“I just wanted to show you something,” he said, as he reached into his front pocket. He pulled out a small journal and began flipping through the pages, searching for something. When he found what he was looking for, he turned it around and pointed to three words: Clark and Jordan.
I looked at the context around our names, recognizing it only as a list at first, then realizing it was his list of prayer requests.
“I’ve been praying for the two of you everyday.”
Everyday. He didn’t even know us all that well, but he’d been committed to praying for us everyday for a year because he knows that PRAYER WORKS. And I know dozens of other family members and close friends that had also been praying for us because they, too, know that PRAYER WORKS.
We have a new marriage now. We know now that we are just as susceptible to destruction as the rest of the world, which makes us love each other even harder, with greater intention and greater effort. We are on guard against the enemy, because we know how deceptive and manipulative he is now more than ever.
I wholeheartedly believe the prayers that went up on our behalf, and those we ourselves offered, were heard and answered in ways I couldn’t have dreamed. Since then, I’m always committing to pray daily for the two of us, but I just really suck at it. I will, for several days at a time, and then won’t for several more (many more) days and then I will for a couple days again and so on.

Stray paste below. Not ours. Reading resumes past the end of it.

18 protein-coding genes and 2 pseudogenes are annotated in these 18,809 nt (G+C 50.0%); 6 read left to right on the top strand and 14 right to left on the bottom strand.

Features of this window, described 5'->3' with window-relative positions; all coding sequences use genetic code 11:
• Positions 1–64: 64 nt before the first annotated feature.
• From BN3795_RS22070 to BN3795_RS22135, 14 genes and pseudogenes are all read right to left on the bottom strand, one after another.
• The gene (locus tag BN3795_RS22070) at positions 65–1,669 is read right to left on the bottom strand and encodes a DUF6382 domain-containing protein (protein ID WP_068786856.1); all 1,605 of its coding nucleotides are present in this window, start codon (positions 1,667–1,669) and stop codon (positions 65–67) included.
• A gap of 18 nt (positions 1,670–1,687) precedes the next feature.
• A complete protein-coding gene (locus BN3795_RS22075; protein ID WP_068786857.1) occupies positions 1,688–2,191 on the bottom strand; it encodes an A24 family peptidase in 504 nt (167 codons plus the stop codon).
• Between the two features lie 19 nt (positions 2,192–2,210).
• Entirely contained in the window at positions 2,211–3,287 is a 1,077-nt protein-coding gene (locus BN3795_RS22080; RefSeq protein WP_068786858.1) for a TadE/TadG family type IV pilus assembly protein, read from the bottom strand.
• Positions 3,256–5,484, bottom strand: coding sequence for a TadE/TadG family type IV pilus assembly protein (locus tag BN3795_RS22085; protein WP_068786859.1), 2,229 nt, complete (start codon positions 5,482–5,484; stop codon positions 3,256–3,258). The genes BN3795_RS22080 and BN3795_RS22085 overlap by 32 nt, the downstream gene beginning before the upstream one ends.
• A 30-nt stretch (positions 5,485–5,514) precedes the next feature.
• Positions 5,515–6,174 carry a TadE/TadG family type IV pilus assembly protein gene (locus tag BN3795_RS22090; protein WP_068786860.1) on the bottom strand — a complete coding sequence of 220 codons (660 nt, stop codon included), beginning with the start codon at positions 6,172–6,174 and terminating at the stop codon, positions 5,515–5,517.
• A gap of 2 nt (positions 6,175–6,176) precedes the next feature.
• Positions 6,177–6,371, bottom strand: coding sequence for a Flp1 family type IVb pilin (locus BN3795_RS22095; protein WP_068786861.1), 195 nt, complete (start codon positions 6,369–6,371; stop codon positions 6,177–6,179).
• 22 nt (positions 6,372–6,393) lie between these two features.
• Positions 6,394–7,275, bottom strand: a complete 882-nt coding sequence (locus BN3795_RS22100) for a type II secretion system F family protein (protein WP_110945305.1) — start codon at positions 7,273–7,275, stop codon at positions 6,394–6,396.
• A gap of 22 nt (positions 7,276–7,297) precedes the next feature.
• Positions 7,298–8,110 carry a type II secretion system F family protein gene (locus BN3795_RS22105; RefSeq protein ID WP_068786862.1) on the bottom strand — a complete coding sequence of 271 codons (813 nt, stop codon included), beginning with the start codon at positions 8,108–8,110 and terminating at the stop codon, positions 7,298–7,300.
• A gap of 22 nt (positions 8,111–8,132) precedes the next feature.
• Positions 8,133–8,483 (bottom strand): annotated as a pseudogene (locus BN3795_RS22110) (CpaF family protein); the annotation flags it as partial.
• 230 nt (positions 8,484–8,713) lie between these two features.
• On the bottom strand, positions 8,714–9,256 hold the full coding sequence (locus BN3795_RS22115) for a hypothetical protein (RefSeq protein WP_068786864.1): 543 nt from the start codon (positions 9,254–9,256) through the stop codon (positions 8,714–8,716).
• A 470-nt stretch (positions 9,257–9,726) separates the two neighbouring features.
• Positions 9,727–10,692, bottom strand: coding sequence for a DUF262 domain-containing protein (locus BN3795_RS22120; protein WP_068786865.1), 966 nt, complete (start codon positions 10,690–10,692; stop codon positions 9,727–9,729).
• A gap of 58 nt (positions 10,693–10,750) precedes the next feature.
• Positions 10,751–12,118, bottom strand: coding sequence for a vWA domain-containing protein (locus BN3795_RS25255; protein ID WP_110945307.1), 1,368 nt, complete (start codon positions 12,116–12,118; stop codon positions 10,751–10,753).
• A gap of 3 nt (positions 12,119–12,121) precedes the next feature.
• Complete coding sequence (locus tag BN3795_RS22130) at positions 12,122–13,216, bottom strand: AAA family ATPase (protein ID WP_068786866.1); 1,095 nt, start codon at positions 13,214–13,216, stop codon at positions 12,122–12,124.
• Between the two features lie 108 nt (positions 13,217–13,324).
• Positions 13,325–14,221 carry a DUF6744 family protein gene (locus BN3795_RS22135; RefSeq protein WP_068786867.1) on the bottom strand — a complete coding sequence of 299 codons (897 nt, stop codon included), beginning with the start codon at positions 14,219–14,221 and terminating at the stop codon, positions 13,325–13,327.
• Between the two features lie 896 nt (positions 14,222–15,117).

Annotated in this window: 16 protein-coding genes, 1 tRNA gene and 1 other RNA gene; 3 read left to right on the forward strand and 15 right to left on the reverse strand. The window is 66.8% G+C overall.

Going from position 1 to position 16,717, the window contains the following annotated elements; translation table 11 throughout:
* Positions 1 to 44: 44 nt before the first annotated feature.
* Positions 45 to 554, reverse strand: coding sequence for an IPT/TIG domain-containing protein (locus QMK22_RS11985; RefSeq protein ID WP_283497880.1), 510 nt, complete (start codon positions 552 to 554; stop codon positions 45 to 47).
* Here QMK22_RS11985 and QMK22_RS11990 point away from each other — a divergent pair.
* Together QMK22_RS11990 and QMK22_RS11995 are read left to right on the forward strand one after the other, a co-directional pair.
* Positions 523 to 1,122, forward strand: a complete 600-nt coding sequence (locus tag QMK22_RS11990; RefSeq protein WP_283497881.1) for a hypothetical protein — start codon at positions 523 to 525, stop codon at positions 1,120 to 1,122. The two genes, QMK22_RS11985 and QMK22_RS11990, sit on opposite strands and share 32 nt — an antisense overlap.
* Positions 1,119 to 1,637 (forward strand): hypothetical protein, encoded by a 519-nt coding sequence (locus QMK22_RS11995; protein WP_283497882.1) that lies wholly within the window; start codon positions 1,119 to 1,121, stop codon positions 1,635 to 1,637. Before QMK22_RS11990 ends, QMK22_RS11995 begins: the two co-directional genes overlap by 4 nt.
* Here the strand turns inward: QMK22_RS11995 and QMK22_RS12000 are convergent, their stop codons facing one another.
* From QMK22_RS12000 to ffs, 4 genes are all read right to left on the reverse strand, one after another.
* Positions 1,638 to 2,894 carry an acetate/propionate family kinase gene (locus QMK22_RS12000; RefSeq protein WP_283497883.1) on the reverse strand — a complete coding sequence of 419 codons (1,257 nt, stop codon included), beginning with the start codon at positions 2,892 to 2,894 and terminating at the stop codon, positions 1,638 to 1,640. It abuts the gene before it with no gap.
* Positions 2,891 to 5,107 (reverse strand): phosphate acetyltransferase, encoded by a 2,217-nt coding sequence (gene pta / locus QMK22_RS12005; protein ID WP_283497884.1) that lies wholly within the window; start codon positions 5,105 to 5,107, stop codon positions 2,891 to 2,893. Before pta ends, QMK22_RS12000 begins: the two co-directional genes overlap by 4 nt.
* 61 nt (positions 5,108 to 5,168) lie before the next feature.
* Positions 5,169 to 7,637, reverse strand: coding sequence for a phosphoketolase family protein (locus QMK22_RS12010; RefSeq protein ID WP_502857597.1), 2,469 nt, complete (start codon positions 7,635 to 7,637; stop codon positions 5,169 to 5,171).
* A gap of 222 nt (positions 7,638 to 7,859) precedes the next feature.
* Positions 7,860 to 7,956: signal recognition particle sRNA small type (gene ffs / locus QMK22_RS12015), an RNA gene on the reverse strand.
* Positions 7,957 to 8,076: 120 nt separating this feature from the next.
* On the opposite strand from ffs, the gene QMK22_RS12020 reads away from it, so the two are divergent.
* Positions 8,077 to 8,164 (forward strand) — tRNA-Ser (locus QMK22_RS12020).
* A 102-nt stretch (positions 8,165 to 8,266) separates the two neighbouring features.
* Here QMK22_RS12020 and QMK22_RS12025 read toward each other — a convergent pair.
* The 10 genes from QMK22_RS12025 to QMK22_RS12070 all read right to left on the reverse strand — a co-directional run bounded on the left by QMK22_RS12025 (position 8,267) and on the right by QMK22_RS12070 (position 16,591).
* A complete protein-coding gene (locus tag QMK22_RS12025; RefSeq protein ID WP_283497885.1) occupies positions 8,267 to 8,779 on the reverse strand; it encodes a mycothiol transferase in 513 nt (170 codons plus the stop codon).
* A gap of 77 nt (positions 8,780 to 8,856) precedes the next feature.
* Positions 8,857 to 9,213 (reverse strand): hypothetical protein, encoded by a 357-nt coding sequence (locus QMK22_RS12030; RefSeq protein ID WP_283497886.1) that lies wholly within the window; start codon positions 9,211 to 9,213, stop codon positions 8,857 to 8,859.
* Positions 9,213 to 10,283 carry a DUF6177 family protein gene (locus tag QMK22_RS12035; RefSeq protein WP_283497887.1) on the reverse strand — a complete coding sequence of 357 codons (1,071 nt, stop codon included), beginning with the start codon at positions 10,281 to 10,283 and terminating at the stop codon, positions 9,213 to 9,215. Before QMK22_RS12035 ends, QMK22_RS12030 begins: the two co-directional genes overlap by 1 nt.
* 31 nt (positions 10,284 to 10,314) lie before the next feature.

Here’s what I know: when Clark and I are operating out of a place of God-centeredness, we click. When we operate out of a place of self-centeredness, we crumble. And that crumbling is felt in many other areas of our lives.
I Put Together a Month of Prayers
Here’s the low-down:
- The prayers are SHORT. Like, read-it-while-you-brush-your-teeth short.
- Each day will focus on a different facet of marriage: selflessness, parenting, finances,communication, etc. (there are LOTS of aspects of marriage that could use some Jesus, amen?).
- The prayers are unisex, so feel free to read the prayers aloud together (but no pressure if that sounds like a terribly awkward idea right now).
- Some awesomely talented fellow writers graciously offered some wise words on marriage. Their posts are linked within the coinciding prayer.
To buy the eBook, head over to Amazon and get it for less than $5.